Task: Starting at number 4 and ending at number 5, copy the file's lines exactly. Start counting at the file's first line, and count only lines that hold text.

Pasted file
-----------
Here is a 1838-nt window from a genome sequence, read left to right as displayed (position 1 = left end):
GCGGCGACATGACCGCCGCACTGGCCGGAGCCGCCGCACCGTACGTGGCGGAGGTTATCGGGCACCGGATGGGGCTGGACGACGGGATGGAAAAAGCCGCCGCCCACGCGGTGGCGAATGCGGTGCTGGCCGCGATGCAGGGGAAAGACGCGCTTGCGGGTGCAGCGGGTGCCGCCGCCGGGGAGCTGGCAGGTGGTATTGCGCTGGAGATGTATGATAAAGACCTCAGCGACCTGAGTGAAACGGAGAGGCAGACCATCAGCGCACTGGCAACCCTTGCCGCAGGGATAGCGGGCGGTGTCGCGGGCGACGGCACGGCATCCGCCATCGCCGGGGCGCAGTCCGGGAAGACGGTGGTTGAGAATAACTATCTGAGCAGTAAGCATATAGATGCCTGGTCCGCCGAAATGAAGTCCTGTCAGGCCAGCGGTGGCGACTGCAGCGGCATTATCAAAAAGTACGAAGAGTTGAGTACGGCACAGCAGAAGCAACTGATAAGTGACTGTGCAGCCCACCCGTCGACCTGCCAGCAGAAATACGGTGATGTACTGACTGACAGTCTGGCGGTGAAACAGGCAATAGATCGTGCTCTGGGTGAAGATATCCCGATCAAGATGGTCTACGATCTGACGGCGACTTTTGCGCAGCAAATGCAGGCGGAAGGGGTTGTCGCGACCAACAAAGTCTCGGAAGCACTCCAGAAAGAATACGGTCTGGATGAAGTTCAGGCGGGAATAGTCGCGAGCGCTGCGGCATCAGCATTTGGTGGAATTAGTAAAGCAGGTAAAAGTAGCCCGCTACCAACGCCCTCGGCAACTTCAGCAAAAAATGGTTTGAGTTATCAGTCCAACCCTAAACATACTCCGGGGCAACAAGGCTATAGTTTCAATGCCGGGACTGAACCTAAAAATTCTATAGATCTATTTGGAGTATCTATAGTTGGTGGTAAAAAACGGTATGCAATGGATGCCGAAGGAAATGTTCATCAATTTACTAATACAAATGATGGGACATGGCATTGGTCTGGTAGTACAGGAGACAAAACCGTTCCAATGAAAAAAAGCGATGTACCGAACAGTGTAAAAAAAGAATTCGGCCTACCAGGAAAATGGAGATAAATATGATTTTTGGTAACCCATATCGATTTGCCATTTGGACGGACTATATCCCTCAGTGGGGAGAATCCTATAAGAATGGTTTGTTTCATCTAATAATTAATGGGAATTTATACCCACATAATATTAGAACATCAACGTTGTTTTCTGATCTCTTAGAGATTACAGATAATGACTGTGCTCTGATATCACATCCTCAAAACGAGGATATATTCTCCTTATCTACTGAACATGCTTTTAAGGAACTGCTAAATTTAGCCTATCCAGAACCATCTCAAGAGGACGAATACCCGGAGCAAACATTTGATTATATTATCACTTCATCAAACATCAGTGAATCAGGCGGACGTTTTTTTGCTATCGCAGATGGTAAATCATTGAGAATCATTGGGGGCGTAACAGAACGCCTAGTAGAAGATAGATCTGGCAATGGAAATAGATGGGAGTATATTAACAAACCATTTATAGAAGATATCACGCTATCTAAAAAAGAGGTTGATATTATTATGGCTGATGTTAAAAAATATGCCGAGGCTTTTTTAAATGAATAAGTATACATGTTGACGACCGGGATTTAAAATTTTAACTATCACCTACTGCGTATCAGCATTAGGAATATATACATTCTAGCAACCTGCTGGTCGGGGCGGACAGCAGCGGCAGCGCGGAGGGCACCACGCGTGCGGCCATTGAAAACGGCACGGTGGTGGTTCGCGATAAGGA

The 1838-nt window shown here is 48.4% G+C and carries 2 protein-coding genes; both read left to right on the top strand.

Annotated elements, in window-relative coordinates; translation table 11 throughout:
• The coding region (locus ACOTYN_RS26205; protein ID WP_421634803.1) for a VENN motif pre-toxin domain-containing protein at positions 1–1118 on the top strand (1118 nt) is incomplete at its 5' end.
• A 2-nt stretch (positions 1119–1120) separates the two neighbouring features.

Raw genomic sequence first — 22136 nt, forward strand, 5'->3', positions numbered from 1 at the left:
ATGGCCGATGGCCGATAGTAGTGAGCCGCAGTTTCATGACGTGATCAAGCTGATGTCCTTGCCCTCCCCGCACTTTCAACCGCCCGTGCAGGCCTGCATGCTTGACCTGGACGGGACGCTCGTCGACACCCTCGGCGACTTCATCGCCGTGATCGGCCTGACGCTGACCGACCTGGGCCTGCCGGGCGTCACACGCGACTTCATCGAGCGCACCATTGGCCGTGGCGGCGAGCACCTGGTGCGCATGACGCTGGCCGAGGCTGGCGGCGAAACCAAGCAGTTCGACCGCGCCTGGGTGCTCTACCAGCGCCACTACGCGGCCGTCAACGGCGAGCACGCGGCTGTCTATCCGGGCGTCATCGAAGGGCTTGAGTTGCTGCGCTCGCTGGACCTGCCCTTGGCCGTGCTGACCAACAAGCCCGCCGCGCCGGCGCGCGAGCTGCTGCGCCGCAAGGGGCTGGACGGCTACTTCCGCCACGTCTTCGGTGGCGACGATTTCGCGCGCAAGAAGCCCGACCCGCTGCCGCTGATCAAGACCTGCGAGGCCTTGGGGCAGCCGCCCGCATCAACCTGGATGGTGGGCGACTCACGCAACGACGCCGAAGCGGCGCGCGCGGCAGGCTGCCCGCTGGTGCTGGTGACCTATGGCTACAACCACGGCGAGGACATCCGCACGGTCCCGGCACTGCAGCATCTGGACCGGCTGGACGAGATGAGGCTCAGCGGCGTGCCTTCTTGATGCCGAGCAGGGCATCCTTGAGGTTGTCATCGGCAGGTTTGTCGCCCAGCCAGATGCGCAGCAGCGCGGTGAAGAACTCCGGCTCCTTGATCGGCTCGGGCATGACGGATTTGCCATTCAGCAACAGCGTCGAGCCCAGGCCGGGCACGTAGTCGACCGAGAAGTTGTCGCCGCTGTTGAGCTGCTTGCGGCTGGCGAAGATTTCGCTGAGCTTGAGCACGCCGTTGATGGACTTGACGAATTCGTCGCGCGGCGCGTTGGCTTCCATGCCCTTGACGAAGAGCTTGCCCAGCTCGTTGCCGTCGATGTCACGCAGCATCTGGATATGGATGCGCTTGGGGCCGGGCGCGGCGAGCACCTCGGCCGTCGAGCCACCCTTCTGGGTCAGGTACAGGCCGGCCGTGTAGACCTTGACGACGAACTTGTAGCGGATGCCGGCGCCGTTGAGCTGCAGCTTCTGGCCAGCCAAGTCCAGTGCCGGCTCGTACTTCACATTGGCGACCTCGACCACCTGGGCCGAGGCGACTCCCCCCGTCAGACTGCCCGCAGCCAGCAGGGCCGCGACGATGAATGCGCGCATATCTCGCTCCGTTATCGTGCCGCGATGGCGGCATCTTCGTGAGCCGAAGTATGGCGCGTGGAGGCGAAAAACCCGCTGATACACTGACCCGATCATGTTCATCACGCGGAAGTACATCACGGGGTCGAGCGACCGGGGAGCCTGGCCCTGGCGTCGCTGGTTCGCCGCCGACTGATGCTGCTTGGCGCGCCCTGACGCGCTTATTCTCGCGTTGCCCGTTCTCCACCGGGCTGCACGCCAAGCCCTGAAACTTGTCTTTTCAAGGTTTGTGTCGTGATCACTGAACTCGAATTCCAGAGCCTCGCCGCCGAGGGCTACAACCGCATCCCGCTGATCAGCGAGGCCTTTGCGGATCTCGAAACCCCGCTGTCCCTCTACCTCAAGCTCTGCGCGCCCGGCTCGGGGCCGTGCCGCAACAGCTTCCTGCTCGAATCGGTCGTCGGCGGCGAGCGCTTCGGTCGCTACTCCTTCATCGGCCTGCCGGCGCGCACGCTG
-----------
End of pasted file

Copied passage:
Annotated elements, in window-relative coordinates; translation table 11 throughout:
• The coding region (locus ACOTYN_RS26205; protein ID WP_421634803.1) for a VENN motif pre-toxin domain-containing protein at positions 1–1118 on the top strand (1118 nt) is incomplete at its 5' end.